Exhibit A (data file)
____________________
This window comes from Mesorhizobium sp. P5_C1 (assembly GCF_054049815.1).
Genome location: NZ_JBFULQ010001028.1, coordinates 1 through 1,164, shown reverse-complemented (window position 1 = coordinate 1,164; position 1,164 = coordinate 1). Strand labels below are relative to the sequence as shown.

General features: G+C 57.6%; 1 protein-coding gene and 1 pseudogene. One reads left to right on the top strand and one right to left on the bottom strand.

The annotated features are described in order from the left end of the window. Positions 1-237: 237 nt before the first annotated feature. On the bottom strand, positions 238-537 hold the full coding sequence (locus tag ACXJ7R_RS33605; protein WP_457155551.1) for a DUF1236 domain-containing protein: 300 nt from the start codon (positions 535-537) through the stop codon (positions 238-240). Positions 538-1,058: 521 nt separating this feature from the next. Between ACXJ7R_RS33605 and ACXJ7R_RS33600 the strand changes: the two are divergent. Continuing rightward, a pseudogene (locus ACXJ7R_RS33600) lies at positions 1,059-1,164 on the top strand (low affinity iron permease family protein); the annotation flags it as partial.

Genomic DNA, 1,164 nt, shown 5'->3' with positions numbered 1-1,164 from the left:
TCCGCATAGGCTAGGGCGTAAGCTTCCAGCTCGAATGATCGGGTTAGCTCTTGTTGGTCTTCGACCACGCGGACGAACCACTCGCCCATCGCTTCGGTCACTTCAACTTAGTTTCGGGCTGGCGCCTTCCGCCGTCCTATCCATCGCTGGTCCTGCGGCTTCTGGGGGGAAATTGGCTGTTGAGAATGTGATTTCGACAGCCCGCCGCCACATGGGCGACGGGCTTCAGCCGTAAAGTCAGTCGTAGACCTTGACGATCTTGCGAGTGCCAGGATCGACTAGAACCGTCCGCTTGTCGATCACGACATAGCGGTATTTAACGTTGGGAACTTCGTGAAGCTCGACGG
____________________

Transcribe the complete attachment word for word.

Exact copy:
This window comes from Mesorhizobium sp. P5_C1 (assembly GCF_054049815.1).
Genome location: NZ_JBFULQ010001028.1, coordinates 1 through 1,164, shown reverse-complemented (window position 1 = coordinate 1,164; position 1,164 = coordinate 1). Strand labels below are relative to the sequence as shown.

General features: G+C 57.6%; 1 protein-coding gene and 1 pseudogene. One reads left to right on the top strand and one right to left on the bottom strand.

The annotated features are described in order from the left end of the window. Positions 1-237: 237 nt before the first annotated feature. On the bottom strand, positions 238-537 hold the full coding sequence (locus tag ACXJ7R_RS33605; protein WP_457155551.1) for a DUF1236 domain-containing protein: 300 nt from the start codon (positions 535-537) through the stop codon (positions 238-240). Positions 538-1,058: 521 nt separating this feature from the next. Between ACXJ7R_RS33605 and ACXJ7R_RS33600 the strand changes: the two are divergent. Continuing rightward, a pseudogene (locus ACXJ7R_RS33600) lies at positions 1,059-1,164 on the top strand (low affinity iron permease family protein); the annotation flags it as partial.

Genomic DNA, 1,164 nt, shown 5'->3' with positions numbered 1-1,164 from the left:
TCCGCATAGGCTAGGGCGTAAGCTTCCAGCTCGAATGATCGGGTTAGCTCTTGTTGGTCTTCGACCACGCGGACGAACCACTCGCCCATCGCTTCGGTCACTTCAACTTAGTTTCGGGCTGGCGCCTTCCGCCGTCCTATCCATCGCTGGTCCTGCGGCTTCTGGGGGGAAATTGGCTGTTGAGAATGTGATTTCGACAGCCCGCCGCCACATGGGCGACGGGCTTCAGCCGTAAAGTCAGTCGTAGACCTTGACGATCTTGCGAGTGCCAGGATCGACTAGAACCGTCCGCTTGTCGATCACGACATAGCGGTATTTAACGTTGGGAACTTCGTGAAGCTCGACGG